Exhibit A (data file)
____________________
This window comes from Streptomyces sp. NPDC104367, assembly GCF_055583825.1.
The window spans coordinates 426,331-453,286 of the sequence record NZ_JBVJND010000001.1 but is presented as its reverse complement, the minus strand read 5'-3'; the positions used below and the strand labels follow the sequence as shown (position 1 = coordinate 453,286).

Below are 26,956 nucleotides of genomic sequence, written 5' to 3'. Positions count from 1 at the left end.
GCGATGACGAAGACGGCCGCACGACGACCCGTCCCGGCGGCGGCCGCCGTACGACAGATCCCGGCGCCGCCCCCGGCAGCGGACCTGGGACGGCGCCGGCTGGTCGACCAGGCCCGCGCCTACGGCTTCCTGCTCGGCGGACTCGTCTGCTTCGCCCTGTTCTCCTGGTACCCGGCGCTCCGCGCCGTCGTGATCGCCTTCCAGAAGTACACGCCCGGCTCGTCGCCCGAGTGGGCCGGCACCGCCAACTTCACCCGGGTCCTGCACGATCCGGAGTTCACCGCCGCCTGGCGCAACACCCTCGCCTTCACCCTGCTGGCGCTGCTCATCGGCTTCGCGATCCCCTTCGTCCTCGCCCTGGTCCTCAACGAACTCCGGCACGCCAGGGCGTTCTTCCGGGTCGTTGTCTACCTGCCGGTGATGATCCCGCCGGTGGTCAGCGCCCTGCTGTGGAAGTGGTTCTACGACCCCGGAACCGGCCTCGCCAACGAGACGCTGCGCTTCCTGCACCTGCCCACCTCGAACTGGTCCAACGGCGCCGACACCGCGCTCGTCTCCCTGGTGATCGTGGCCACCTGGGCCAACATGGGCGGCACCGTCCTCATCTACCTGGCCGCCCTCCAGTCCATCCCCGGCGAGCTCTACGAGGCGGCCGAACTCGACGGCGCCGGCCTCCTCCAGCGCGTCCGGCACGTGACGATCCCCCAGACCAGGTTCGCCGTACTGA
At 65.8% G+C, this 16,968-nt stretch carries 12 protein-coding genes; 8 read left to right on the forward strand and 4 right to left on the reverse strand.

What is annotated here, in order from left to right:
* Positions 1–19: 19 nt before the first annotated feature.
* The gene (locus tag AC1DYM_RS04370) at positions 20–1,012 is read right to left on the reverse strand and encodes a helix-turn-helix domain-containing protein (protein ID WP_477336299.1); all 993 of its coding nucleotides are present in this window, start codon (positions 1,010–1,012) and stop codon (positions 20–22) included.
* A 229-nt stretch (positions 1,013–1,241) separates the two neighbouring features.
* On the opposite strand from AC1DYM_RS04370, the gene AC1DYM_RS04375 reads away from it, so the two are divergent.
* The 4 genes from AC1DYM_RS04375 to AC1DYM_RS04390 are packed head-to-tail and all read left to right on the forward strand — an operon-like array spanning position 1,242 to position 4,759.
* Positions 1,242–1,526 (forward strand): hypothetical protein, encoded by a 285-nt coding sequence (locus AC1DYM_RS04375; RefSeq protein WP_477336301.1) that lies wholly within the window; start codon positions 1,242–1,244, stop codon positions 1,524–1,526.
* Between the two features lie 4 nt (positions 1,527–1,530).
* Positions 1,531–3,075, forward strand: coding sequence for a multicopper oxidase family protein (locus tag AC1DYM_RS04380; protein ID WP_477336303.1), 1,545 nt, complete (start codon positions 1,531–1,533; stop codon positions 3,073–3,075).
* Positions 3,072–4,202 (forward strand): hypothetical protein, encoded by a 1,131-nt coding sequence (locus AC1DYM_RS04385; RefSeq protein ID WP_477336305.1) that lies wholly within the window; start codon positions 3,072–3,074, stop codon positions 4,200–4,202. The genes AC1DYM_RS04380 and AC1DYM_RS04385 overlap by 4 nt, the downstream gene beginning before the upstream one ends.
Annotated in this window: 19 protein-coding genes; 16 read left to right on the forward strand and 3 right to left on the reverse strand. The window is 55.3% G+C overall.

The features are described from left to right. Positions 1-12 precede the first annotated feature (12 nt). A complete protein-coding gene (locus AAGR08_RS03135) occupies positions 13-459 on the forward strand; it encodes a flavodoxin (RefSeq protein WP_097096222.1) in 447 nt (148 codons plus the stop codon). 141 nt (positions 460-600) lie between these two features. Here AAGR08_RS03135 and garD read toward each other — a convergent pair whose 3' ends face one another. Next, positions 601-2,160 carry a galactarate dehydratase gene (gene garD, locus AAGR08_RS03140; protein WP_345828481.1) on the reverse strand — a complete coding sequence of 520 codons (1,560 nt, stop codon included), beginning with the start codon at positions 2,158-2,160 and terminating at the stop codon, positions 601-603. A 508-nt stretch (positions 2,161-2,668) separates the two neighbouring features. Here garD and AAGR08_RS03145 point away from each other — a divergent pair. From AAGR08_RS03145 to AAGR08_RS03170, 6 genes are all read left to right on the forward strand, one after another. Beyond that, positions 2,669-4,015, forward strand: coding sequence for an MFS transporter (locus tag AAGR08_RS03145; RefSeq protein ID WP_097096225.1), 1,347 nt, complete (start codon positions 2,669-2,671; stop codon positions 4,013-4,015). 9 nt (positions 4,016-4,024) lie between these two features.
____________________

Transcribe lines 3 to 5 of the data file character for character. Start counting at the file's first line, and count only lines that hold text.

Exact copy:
Below are 26,956 nucleotides of genomic sequence, written 5' to 3'. Positions count from 1 at the left end.
GCGATGACGAAGACGGCCGCACGACGACCCGTCCCGGCGGCGGCCGCCGTACGACAGATCCCGGCGCCGCCCCCGGCAGCGGACCTGGGACGGCGCCGGCTGGTCGACCAGGCCCGCGCCTACGGCTTCCTGCTCGGCGGACTCGTCTGCTTCGCCCTGTTCTCCTGGTACCCGGCGCTCCGCGCCGTCGTGATCGCCTTCCAGAAGTACACGCCCGGCTCGTCGCCCGAGTGGGCCGGCACCGCCAACTTCACCCGGGTCCTGCACGATCCGGAGTTCACCGCCGCCTGGCGCAACACCCTCGCCTTCACCCTGCTGGCGCTGCTCATCGGCTTCGCGATCCCCTTCGTCCTCGCCCTGGTCCTCAACGAACTCCGGCACGCCAGGGCGTTCTTCCGGGTCGTTGTCTACCTGCCGGTGATGATCCCGCCGGTGGTCAGCGCCCTGCTGTGGAAGTGGTTCTACGACCCCGGAACCGGCCTCGCCAACGAGACGCTGCGCTTCCTGCACCTGCCCACCTCGAACTGGTCCAACGGCGCCGACACCGCGCTCGTCTCCCTGGTGATCGTGGCCACCTGGGCCAACATGGGCGGCACCGTCCTCATCTACCTGGCCGCCCTCCAGTCCATCCCCGGCGAGCTCTACGAGGCGGCCGAACTCGACGGCGCCGGCCTCCTCCAGCGCGTCCGGCACGTGACGATCCCCCAGACCAGGTTCGCCGTACTGA
At 65.8% G+C, this 16,968-nt stretch carries 12 protein-coding genes; 8 read left to right on the forward strand and 4 right to left on the reverse strand.